Excerpt

What Luck, This Life

Kathryn Schwille

September 12, 2018 
The following is from Kathryn Schwille's novel, What Luck, This Life. Set soon before the invasion of Iraq, the novel details the aftermath of the Columbia space shuttle and its contents raining down on the town of Kiser, Texas. Kathryn Schwille's fiction has been published in several literary journals and has twice received Special Mention in the Pushcart Prize anthology. She has an MFA from Warren Wilson College and lives in Charlotte, NC.

It’s not true there were no casualties on the ground when the space shuttle fell apart over Texas. Some things happened that morning, some happened later. If you connect the dots, for us here in Kiser, more trouble came of that day than most folks know. This is what you might think if you didn’t live here: The government hurried here to help us, took over the burden, started the search, brought in food and organized things.

That’s not how it went.

At first, nobody believed what fell on us intact—cabinets, computers, toilets—things we could look at and say, we know what that is. Our police chief called up NASA and said, We have your people here.

Unlikely, NASA said. Would have burned up.

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Ah, beg to differ, Chief Orbaugh said—or less polite words to that effect. He explained, in the growl he used when the town council annoyed him: A man found a leg out on 621 and what do you want him to do, put it in his 4×4 and bring it to you? Cars have run over, not knowing.

My brother, Spencer Scott, was the district’s chief forest ranger. Two NASA types sped up here from Houston, and he escorted them to the highway, where someone had thrown a blanket over the leg and a sheriff’s deputy was diverting traffic around it. The men looked at each other. “Oh Christ,” one said. They got out their cell phones, which were never going to work out on 621, not back then.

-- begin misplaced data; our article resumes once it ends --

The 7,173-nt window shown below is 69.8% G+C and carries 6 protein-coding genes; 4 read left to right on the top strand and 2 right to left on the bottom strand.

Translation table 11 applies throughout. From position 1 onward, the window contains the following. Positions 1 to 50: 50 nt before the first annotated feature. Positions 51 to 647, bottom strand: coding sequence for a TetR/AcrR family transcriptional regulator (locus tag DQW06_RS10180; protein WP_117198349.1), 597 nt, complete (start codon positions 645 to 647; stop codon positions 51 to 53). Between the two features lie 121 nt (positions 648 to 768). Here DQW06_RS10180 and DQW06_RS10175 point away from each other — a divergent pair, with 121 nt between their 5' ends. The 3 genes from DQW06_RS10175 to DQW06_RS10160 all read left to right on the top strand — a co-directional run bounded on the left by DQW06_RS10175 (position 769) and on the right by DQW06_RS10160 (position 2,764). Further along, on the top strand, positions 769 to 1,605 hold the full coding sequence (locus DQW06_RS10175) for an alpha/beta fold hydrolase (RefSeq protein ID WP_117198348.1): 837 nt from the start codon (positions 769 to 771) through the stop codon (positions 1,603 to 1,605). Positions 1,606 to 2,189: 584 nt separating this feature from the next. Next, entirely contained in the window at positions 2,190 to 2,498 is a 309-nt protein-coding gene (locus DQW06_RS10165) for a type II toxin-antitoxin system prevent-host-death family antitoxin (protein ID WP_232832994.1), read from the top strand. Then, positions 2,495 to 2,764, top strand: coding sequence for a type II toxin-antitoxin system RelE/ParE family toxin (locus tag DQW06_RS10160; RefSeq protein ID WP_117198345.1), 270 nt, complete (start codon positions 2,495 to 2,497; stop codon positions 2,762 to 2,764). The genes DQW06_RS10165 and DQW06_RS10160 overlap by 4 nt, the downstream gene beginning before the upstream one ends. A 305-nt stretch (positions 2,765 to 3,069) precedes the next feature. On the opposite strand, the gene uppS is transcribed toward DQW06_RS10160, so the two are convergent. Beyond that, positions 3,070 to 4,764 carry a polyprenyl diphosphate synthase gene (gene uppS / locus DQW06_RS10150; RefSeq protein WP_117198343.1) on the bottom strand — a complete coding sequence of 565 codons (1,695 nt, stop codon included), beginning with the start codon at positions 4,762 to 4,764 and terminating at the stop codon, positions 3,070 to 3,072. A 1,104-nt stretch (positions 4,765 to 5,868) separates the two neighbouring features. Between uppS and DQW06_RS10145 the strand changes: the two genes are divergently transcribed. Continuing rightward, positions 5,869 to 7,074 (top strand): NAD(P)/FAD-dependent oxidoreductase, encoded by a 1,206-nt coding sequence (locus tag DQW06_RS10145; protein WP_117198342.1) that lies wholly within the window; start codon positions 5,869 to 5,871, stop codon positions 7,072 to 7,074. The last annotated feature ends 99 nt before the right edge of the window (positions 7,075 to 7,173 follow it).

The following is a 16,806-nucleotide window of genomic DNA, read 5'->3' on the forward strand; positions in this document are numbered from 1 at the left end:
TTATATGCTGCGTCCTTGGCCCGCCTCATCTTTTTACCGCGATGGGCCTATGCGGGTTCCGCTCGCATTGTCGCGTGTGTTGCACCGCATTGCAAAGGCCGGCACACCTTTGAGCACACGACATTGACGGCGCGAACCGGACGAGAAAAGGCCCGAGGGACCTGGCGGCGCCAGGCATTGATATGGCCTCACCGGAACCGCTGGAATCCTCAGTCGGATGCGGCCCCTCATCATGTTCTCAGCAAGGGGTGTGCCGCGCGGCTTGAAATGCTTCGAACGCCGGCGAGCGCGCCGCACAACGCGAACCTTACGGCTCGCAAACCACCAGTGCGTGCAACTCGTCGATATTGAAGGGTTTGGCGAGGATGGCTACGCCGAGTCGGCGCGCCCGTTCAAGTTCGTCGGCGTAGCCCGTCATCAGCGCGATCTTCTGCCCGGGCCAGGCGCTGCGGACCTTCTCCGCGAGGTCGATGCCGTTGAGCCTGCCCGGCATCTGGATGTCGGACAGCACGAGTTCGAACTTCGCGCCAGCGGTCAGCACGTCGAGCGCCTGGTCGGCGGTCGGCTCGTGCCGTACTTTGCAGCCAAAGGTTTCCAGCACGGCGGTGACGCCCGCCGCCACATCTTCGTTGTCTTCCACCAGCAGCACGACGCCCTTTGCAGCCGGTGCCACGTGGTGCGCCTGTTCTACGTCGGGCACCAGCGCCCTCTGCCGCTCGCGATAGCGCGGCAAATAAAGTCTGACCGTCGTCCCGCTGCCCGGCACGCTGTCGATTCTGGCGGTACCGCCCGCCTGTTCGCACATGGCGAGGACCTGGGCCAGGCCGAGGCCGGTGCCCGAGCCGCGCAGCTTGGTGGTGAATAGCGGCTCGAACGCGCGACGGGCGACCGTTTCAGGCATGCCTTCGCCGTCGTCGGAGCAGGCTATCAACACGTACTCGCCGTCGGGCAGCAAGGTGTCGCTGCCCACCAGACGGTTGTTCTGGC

“Supposed to rain tonight,” Spencer said. “The land is prone to flood.”

Orders were given and searching began. The feds were stretched thin. Since the U.S. government employed him, Spencer was put in charge of the media who came to Chireno County. Really, he said to his bosses, I have no idea. Every day he thought someone from Washington would come in and take over. Instead they gave him rules to tame the merciless pack. No talk about bodies. No buzzards in the sky, no maggots on the ground. No burned hands or charred remains. In fact, there are no remains. You will call them items of interest.

They meant what they said. When a young reporter for a local paper put vultures in her dispatch, phone calls were made from on high. We never saw her byline again.

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Spencer was struggling. “Teresa,” he said to me. “I’m over my head.” My brother’s not as tough as me, not at all a conniver. I married a Sparks, a low-lying, slithery type, and I am acquainted with deception. When Spencer asked me to drive up to Eno and borrow that hearse that Russ Cauthen keeps in his garage just for kicks, I knew he had turned a corner. I delivered it to Norris Tibbet, who drove it down a logging road and told the reporters they couldn’t follow. They waited for him to come out of the woods and when he did, they trailed him like Plott hounds to Tibbett’s funeral home, pestering to know what was in the body bag. Norris told them, in bits and sass, about how deep in the woods he’d gone this time and you know by now ladies and gentlemen that I can’t tell you what we found or what kind of shape he or she was in, but it’s an honor to serve my country. Norris stood there in his briar-shredded suit spinning yarns till dark. The body parts traveled in peace to Spring Creek Baptist, at the end of a dirt-and-gravel road. The government sent a refrigeration truck, and the church became a makeshift morgue. The funeral of Mary Lynn Davis was postponed.

“If you connect the dots, for us here in Kiser, more trouble came of that day than most folks know. This is what you might think if you didn’t live here: The government hurried here to help us, took over the burden, started the search, brought in food and organized things.”